Book: Sudershan (Chimpanzee)
Author: Rajesh Devraj, Rajesh Devraj
We meet Sudershan the chimpanzee for the first time at an Irani hotel in Byculla, Mumbai. He is smoking Charminars and willing to trade a “lifetime of memories for a cup of chai”.
These memories take the reader to the B-side of B-town in the ’60s, when animals like Sudershan played lead roles in the movies. The idea of animals being superstars, although initially ridiculous, grows on you. After all, the current and past list of B-film actors aren’t much less ridiculous.
Rajesh Devraj previously co-authored The Art Of Bollywood, a study of the film industry through its posters. This book is similar in that Devraj has used Sudershan’s story to reveal the layers of the B-film industry.
Sudershan’s family works at a circus. Sudershan, however, is not good at the tricks. One day, he discovers that the crowd enjoys it when he mimics humans. After the show, he wonders, “Why were they so amused by this mockery of their own selves, this distorting mirror?” Sudershan doesn’t know the answer, “but in the crowd’s laughter he sensed an escape from his banal world.”
Sudershan lands up in Bombay. He sleeps on footpaths, steals money for food and sells drugs to visiting hippies, before landing up on film sets where he finds work as an extra. He grows close to Najubhai, the director of several super-hit films, and eventually gets his big break as a lead actor in the film, Chimpoo The Ape Bomb.
After a series of hit films — which include Return Of Chimpoo, Rocket Chimpoo, Detective Chimpoo, and Chimpoo Aur Jadui Chirag — Sudershan finds that fame doesn’t bring him lasting satisfaction. That’s when he falls in love with a heroine, Padma.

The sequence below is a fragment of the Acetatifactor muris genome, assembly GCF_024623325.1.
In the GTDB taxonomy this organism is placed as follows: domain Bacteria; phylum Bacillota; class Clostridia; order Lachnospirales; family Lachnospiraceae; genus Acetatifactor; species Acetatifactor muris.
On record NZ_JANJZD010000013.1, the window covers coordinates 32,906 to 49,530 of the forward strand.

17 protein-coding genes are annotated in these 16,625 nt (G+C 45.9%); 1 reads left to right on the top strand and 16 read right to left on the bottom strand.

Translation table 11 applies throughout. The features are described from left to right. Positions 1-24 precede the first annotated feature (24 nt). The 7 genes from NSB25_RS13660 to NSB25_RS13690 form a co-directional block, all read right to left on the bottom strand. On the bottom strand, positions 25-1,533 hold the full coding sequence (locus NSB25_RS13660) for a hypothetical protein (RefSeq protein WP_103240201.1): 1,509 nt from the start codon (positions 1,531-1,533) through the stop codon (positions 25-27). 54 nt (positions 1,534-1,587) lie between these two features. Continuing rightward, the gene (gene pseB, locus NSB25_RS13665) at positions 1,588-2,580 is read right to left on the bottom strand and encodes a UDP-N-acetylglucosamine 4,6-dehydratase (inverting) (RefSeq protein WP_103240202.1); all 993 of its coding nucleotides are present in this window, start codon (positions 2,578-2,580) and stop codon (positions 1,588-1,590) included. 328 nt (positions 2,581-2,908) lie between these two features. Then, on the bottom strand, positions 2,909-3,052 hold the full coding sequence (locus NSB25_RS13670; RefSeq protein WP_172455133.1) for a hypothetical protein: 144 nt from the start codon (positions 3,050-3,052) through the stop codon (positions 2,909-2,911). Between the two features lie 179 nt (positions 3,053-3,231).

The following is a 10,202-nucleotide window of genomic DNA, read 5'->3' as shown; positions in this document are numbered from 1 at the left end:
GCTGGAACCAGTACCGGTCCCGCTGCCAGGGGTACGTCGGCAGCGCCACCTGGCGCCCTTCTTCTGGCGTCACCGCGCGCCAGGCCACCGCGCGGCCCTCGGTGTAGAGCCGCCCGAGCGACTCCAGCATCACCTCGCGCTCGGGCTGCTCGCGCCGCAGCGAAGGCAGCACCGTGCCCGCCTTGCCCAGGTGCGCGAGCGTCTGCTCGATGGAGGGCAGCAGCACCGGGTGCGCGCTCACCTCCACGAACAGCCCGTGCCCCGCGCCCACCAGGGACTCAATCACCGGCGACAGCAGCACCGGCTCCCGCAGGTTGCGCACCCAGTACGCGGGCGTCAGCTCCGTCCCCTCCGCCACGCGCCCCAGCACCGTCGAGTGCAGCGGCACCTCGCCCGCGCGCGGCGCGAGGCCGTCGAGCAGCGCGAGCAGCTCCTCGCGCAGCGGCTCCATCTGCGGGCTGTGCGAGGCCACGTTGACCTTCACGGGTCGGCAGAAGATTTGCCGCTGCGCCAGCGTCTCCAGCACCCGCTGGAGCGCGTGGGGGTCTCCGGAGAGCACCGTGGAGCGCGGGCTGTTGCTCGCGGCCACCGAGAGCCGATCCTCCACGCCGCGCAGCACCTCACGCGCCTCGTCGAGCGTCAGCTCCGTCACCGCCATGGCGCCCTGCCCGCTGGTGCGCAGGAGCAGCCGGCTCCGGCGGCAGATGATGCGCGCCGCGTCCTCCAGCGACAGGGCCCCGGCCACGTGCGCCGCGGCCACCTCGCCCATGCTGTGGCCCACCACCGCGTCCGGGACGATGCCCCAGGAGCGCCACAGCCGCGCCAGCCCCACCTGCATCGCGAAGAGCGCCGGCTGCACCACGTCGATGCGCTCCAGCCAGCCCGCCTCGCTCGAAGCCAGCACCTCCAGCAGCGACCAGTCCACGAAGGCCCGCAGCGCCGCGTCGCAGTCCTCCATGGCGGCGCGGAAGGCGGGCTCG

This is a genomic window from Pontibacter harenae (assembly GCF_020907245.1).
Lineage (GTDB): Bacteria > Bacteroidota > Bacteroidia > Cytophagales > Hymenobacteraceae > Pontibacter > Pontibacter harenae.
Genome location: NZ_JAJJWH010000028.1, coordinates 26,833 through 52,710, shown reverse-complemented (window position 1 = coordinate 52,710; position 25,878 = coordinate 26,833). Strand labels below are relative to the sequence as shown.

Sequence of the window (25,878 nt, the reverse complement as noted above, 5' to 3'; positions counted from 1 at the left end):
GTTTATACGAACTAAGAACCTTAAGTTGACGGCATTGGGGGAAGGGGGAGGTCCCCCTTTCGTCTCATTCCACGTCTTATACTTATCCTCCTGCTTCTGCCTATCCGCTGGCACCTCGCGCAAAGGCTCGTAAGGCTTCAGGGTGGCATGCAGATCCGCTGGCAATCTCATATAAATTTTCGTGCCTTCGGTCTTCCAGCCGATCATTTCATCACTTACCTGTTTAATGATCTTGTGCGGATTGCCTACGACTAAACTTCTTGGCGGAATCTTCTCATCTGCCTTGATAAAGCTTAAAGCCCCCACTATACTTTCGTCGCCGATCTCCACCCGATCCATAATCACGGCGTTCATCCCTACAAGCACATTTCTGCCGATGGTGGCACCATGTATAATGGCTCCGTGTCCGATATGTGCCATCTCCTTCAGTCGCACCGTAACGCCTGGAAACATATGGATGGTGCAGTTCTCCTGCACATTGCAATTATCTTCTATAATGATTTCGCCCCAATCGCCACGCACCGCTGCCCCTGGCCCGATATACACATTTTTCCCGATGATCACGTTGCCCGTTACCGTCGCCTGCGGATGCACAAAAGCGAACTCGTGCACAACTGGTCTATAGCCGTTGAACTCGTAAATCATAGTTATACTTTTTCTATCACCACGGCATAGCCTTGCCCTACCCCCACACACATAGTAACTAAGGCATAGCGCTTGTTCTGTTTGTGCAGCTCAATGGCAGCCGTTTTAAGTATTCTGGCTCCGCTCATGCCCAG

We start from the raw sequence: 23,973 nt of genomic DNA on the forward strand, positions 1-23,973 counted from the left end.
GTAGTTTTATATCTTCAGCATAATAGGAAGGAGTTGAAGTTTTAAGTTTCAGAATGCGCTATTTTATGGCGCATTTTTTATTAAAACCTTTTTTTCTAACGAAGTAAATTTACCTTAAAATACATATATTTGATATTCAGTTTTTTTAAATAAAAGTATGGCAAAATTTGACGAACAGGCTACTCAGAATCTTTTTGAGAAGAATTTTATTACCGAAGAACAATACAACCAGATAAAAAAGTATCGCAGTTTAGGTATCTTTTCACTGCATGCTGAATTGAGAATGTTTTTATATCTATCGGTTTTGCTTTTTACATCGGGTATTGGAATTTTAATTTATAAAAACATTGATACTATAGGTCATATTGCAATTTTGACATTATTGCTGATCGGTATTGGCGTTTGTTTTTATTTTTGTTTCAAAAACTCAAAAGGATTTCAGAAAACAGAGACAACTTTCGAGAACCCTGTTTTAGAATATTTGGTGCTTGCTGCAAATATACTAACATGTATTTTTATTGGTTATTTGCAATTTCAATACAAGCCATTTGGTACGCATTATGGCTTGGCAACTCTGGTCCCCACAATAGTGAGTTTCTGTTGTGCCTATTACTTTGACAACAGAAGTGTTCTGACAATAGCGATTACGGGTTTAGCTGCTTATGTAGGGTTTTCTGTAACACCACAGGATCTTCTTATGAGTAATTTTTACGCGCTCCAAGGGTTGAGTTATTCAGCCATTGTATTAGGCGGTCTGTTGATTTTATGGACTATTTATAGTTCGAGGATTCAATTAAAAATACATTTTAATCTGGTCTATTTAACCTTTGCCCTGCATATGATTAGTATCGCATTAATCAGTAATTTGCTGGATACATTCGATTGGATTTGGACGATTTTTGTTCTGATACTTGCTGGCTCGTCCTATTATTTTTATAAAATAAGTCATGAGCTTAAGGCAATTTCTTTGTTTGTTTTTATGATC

Padma too is in love with Sudershan, but ultimately gets cold feet. Sudershan realises, “He could scratch his scalp, squint at a paper, rub his belly like fat Batra, and people would laugh. But if he took his mimicry too far, the world would recoil in horror.”
The mimicry that gave him an escape now seems like a curse. Sudershan tries escaping into what should be his natural domain — the jungle — but finds that he cannot adjust to the life there. He belongs nowhere. A bitter Sudershan meets the Giggling Guru, who distributes drugs amongst his devotees. The police nab the fake guru. But Sudershan is forgiving since the guru, for all his faults, gave him peace.
The humour and filmy language makes Sudershan immersive. For instance, commenting on how pride goes to Sudershan’s head, one of his co-stars says, “Bandar ki neeyat hai. Nakal to seekh lega... lekin akal kaun dega bhai?”
The writing is complemented by Meren Imchen’s artwork. The monochrome sketches convey the dark humour and bring out the shady world which the characters inhabit.
The real takeaway from the book is the worldview of people who work in B-films. Without judgment, Devraj shows the aspirations of actors employed by this industry go beyond wealth and fame. There is a genuine love for acting, which degenerates into delusions of grandeur — just as it does with their A-list counterparts.